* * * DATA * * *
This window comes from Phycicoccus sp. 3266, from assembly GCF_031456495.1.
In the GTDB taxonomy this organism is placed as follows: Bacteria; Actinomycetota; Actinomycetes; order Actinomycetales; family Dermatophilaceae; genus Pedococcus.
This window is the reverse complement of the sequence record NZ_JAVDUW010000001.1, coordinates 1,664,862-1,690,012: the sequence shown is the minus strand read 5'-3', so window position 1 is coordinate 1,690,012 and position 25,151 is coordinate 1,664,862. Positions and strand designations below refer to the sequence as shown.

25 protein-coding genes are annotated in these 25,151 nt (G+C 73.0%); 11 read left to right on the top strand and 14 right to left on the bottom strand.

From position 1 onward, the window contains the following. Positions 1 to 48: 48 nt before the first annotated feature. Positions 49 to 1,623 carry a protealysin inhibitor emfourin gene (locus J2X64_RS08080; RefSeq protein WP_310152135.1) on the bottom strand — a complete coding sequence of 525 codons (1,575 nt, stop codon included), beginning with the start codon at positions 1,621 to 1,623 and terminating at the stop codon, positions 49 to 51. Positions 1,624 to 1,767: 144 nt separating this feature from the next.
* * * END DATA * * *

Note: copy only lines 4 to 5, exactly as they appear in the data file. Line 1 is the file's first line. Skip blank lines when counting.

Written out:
25 protein-coding genes are annotated in these 25,151 nt (G+C 73.0%); 11 read left to right on the top strand and 14 right to left on the bottom strand.

From position 1 onward, the window contains the following. Positions 1 to 48: 48 nt before the first annotated feature. Positions 49 to 1,623 carry a protealysin inhibitor emfourin gene (locus J2X64_RS08080; RefSeq protein WP_310152135.1) on the bottom strand — a complete coding sequence of 525 codons (1,575 nt, stop codon included), beginning with the start codon at positions 1,621 to 1,623 and terminating at the stop codon, positions 49 to 51. Positions 1,624 to 1,767: 144 nt separating this feature from the next.